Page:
Hach, winning goals in added time… This great picture of Stefan Groenveld captured all the emotions of the moment when Nils Pichinot scored the late 2-1 in the season opener against Ahlen.

2nd matchday, Alemannia Aachen – FC St. Pauli: 0-5

After Pichinot’s last-minute goal, we all went to Aachen in a positive mood. There, the venerable Tivoli had closed the gates in the previous season and the Alemannia in 4th place only just missed the promotion. Among other things, because the FCSP was the last away team to win there on the 24th matchday with a 3:1 victory on the 24th matchday (2x Hoilett, 1x Ludwig).

And on this Monday in August, the new Tivoli was to be inaugurated. 32,900 people in the new and of course sold out jewellery box right next door – and the first half of the game turned into a single ecstasy in brown and white.

Ebbers (24th & 28th), Naki (35th) and Bruns (39th, 11m) shot our colours 4:0 in front, and Rouwen Hennings scored shortly before the end even for a 5:0.

The guest block was a single mass in ecstasy, among other things it was the birth of the “Immer weiter vor” song, which saw the light of day with the following lyrics:

Alemannia,

You’re gonna lose, that’s obvious,

Here at the Tivoli,

the FC St.Pauli wins!

https://www.youtube.com/watch?v=F3VT1gbMJKk

And then, in the end, everything was terrible and everyone was shocked because there were more important things than football that evening:

During the celebrations “Mini” fell out of the block onto the concrete below and suffered serious injuries. 

Until today the following behaviour of BILD and MOPO is one (of many) reasons why one should neither buy a print product from these two media nor honour their website with a click.

3rd Matchday, FC St. Pauli – MSV Duisburg: 2-2

Phew, that’s annoying even today. First Charles Takyi scores the 2-1 against Duisburg, but after his goal celebration (see picture) he gets the yellow card. After clear chances for the 3-1, it is again Takyi who intervenes decisively in the game: He rightly (yes, unfortunately rightly) sees the yellow-red card and so the FCSP has to play almost 60 minutes with one man less. Nevertheless, the FCSP still has chances for the third goal. But a certain Sandro Wagner scores the equaliser in the second half. Clearly: Two lost points.

For taking off the jersey during his goal celebration Charles Takyi rightly received a yellow card. It was not to be his only offense on this day. // (c) Stefan Groenveld

4th matchday, Karlsruher SC – FC St. Pauli: 0-4

A review of a past season is always a time journey, too. A certain Markus Kauczinski had his home debut as head coach in Karlsruhe. And he took a very thorough look back: In Karlsruhe, the FCSP played himself into a frenzy in the second half and won 4-0 in the Wildpark. Thanks to his double pack, it became clear during this game at the latest, what a king transfer Matthias Lehmann has been for the FCSP. Sure, the promotion season has written many stories of players. But it was remarkable what balance Lehmann brought to the FCSP’s game. The win meant that the top of the table was once again level on points with Union Berlin.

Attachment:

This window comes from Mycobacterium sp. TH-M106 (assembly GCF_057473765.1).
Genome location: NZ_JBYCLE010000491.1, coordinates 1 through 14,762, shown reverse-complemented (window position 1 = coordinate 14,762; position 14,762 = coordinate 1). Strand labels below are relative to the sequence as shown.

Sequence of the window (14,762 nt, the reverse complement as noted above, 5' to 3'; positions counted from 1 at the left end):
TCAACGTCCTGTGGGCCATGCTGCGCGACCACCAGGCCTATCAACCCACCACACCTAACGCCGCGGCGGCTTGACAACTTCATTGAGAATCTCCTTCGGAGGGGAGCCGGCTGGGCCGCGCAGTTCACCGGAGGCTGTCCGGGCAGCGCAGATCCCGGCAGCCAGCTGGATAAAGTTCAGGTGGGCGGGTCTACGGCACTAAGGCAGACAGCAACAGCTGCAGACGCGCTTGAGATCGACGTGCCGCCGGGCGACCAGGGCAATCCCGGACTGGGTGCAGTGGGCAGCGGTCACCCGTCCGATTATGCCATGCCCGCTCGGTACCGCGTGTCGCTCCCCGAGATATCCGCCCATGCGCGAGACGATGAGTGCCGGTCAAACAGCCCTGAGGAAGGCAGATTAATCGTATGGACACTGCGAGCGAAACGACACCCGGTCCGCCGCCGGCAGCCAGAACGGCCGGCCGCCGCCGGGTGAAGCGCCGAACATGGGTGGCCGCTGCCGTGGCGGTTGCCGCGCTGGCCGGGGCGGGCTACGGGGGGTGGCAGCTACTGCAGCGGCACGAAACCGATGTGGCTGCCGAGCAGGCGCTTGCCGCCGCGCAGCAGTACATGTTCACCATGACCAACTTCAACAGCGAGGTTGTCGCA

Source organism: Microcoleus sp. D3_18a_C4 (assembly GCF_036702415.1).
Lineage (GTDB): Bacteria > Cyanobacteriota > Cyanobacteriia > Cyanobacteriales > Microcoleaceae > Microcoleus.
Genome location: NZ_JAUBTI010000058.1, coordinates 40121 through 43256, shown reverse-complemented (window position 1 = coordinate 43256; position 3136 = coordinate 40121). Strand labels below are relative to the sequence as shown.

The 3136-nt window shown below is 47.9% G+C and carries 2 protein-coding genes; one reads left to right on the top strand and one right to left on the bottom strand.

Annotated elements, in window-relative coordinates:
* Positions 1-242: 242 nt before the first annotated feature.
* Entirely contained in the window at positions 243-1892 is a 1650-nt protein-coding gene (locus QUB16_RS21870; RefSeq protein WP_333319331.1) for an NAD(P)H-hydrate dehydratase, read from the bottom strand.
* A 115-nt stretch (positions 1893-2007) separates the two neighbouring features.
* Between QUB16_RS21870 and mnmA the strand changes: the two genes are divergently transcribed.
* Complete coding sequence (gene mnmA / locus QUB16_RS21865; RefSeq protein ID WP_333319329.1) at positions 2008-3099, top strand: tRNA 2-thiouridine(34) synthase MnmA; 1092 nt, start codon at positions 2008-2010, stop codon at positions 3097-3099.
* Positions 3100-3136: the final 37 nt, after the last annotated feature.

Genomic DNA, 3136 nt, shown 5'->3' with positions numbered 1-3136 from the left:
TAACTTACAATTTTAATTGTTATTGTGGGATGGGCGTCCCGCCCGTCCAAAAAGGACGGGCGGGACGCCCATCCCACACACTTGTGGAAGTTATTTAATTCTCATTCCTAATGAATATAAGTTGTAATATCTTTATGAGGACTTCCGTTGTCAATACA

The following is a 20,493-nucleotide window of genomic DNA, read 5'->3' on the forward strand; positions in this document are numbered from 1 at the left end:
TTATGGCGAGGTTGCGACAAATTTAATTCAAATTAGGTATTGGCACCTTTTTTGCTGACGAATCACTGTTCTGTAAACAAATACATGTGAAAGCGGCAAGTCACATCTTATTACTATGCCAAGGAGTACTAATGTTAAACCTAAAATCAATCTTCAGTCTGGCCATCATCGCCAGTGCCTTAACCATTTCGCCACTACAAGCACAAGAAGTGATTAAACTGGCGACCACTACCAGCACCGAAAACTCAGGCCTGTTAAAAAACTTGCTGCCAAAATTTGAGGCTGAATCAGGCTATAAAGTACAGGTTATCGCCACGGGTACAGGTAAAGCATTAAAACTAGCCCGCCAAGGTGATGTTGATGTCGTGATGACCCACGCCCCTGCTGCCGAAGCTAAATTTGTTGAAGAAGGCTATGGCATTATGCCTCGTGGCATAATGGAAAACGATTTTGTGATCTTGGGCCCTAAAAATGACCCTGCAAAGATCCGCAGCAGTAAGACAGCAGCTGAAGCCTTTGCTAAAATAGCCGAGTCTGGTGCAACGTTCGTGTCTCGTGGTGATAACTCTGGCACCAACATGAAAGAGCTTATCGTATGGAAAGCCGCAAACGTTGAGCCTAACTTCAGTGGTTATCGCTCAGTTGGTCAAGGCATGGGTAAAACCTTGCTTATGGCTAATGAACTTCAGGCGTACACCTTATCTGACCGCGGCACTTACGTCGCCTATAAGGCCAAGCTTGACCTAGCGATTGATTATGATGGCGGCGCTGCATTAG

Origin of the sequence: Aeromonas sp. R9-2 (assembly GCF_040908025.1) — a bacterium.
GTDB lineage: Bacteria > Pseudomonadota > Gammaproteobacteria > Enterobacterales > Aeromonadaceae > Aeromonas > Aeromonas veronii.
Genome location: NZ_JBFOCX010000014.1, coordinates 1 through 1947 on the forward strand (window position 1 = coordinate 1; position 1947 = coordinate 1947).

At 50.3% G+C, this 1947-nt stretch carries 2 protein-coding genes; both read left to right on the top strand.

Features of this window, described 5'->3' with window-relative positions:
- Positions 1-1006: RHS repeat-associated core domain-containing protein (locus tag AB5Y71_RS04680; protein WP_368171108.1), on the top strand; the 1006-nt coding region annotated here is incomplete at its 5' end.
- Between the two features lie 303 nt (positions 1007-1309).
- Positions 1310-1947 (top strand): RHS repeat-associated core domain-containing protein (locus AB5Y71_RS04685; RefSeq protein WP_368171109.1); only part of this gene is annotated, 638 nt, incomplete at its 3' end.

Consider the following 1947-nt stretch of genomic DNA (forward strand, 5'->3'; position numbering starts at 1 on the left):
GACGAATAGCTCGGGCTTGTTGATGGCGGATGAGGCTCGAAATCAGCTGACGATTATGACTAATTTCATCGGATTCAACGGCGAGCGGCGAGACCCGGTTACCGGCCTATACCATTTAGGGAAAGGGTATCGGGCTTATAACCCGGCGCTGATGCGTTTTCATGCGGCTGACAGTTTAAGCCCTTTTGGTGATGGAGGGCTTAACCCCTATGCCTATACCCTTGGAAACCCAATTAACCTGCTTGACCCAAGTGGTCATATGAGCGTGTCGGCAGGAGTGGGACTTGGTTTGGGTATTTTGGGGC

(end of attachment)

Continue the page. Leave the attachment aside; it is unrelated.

Always further forward!

5th matchday, FSV Frankfurt – FC St. Pauli: 2-3

And the lead in the standings was also defended on Matchday 5 at FSV Frankfurt. The third away game of the season was the third win (with a goal ratio of 12:2). Thunderstorm! The game started perfectly: Already in the 1st minute, Marius Ebbers scored the 1-0. But only two minutes later the equalization followed and then in the 17th minute the “Fair Defender” (the rights of use and name for this are with Timo Schultz) Ralph Gunesch was trailing by a clean own goal.

The match was then turned in the second half but still in favour of the FCSP. The main player was Charles Takyi, who, after having already prepared the first goal, scored the 2-2 himself and also assisted Lehmann to the 3-2. If we took the double of Lehmann one matchday before as an opportunity to praise him for his commitment, this time we can praise the return of Charles Takyi. Such action to get a player back are actually always to be regarded with scepticism. It just never gets as good as it used to be, but the expectations are just the same as before. But this change is probably the exception to the rule. It seems that with FCSP the exceptions are the rule. Gunesch came back, was better than ever, Sobiech too, Mats too, and with a few exceptions, getting Alex Meier back was a success too(the author is probably hiding negative examples…).

6th matchday, FC St. Pauli – 1. FC Kaiserslautern: 1-2

Yeah, *phew, writing about defeats… and then against the “region”! 

Let’s get out of here!

7th matchday, Arminia Bielefeld – FC St. Pauli: 1-0